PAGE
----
You're right. There IS more than that. However, the secret to Tod Clifton's character runs deeper than the reason for his death. Tod Clifton is the martyr of The Invisible Man, a semi-Christ figure crucified for his affection for civil rights.
We first see Tod Clifton when our narrator meets him and, slowly, he becomes a very important character. Very active in the group called "the Brotherhood," Tod and the narrator bond over a fight in the street with "Ras the Exhorter" who is a black nationalist. Ras is abrasive and argumentative, chiding Tod for working with white men at all. It is Tod and Ras who convince the narrator to become active in the Brotherhood. Tod, of course, is the leader of the black youth in Harlem. Tod is captivated by Ras due to Ras' very Caribbean take on being African. Tod's goal is to fight for jobs for the black youth.
It's you young folks what's going to make the changes, y'all's the ones. You got to lead and you got to fight and move us all on up a little higher. And I tell you something else, it's the ones from the South that's got to do it, them what knows the fire and ain't forgot how it burns. Up here too many forgits. They finds a place for themselves and forgits the ones on the bottom. Oh, heap of them talks about doing things, but they done really forgot. No, it's you young ones what has to remember and take the lead.
Eventually, our unnamed narrator is blamed for Tod's disappearance in the brotherhood. What Tod is doing is very ironic, actually. Tod Clifton, always an advocate for jobs for black youth, is selling Black Sambo dolls on the street. The irony here is that "The Story of Little Black Sambo" has become an iconic story leading to racism toward black people. It is about a little black boy who is forced to give up his clothes, piece by piece, to save him from tigers. Because the tigers are vain, they fight about who is the most beautiful and chase each other around a tree until they become a pool of butter. Sambo then gets his clothes back. The story has become so iconic that the word "sambo" has become a racial slur. Tod, a member of the proud Brotherhood, should NOT be selling these dolls to white people on the street. It is desperate and the exact opposite of pride in African heritage.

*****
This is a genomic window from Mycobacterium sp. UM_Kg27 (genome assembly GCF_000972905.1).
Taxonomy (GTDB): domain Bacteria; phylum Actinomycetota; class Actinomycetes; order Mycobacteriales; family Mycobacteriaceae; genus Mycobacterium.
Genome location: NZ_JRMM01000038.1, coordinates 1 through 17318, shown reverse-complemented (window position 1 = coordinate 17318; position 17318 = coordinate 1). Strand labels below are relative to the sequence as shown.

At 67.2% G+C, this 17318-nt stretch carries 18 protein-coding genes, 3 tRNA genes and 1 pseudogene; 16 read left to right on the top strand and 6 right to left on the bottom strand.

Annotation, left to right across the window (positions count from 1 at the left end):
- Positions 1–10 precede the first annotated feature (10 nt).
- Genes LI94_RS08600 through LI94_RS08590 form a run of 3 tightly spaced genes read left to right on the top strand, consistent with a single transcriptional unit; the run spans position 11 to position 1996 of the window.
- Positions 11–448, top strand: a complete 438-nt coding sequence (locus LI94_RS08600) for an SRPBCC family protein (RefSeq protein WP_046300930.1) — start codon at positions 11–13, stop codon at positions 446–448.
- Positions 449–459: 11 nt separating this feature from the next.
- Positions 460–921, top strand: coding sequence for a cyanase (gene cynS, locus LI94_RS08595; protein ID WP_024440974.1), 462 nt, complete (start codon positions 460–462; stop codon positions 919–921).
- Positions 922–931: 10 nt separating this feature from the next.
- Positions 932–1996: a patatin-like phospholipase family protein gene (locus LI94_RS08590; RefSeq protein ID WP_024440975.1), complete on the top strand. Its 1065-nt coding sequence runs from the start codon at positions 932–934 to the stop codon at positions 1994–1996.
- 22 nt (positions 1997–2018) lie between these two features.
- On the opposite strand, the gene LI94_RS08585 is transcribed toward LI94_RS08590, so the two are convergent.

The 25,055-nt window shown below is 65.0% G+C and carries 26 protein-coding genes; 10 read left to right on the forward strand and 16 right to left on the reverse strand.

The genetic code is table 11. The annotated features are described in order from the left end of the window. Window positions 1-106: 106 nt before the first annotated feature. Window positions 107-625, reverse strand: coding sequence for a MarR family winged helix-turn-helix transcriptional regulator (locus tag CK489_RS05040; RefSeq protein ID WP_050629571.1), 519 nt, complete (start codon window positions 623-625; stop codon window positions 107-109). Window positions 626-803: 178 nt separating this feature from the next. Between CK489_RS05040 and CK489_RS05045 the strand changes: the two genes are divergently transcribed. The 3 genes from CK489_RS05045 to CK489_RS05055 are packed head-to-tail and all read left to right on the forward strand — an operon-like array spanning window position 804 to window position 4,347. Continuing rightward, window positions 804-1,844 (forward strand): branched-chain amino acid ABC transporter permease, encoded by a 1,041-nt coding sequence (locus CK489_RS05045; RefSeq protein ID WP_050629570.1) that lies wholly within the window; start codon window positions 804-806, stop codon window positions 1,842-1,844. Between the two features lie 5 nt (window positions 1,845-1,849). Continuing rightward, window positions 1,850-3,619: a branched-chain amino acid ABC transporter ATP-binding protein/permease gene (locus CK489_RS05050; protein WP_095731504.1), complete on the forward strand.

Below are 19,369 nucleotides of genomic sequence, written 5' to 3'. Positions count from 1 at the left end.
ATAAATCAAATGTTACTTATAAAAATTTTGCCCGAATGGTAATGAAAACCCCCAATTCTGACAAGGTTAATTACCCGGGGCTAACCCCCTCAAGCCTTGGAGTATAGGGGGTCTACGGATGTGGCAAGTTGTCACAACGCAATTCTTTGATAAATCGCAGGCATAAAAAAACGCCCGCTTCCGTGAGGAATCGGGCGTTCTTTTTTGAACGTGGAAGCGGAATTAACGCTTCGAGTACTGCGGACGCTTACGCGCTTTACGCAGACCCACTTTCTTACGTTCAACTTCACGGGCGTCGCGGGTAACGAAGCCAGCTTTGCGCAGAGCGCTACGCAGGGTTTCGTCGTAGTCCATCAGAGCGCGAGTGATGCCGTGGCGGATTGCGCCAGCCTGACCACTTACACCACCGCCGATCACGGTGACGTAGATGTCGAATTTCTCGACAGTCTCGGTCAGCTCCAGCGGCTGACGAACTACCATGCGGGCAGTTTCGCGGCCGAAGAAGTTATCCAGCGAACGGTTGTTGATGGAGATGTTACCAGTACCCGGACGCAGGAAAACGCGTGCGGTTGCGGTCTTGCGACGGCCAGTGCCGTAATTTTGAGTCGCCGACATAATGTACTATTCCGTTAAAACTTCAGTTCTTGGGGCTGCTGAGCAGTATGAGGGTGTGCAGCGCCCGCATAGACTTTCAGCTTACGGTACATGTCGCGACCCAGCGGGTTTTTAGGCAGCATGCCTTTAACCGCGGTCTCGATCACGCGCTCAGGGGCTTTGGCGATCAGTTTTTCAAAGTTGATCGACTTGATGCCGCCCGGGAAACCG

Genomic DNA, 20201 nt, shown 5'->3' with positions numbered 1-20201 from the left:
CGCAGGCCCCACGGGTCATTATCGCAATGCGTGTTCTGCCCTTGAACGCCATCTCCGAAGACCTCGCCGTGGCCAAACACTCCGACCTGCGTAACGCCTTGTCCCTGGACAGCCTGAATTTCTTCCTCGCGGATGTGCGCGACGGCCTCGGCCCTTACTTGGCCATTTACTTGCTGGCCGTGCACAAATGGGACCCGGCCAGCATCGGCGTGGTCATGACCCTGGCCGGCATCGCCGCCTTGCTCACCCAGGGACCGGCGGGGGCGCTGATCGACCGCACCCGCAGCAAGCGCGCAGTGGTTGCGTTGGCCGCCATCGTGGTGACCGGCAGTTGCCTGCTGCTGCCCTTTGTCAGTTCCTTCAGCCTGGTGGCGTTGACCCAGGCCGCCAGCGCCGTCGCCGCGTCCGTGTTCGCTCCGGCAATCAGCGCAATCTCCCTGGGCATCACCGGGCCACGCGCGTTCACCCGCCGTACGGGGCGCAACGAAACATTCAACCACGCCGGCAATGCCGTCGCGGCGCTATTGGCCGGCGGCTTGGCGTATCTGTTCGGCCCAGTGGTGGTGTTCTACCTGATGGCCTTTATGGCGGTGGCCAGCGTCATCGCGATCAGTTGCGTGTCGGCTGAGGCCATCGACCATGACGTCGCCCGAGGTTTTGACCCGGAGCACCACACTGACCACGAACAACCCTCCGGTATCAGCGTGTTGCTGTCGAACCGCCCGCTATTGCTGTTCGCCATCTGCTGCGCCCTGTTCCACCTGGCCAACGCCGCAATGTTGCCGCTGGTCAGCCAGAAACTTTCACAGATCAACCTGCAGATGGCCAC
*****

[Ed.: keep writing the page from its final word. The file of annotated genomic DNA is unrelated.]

It is while Tod Clifton is selling these Sambo dolls that he becomes a target of the white police and is shot by one of them. When you say "I feel like there's more to that," what you are talking about is that Tod is more than just a black man peddling items. Tod is a public figure for the Brotherhood: an icon and a martyr for the cause. THIS is why a riot immediately follows. The riot is less about Tod's death than a reaction to the murder of the Brotherhood's icon.
In conclusion, it's important to realize why Ellison named the character "Tod." In German, the word Tod means "death" or "dead." This foreshadows Tod's fate at the hands of the white police.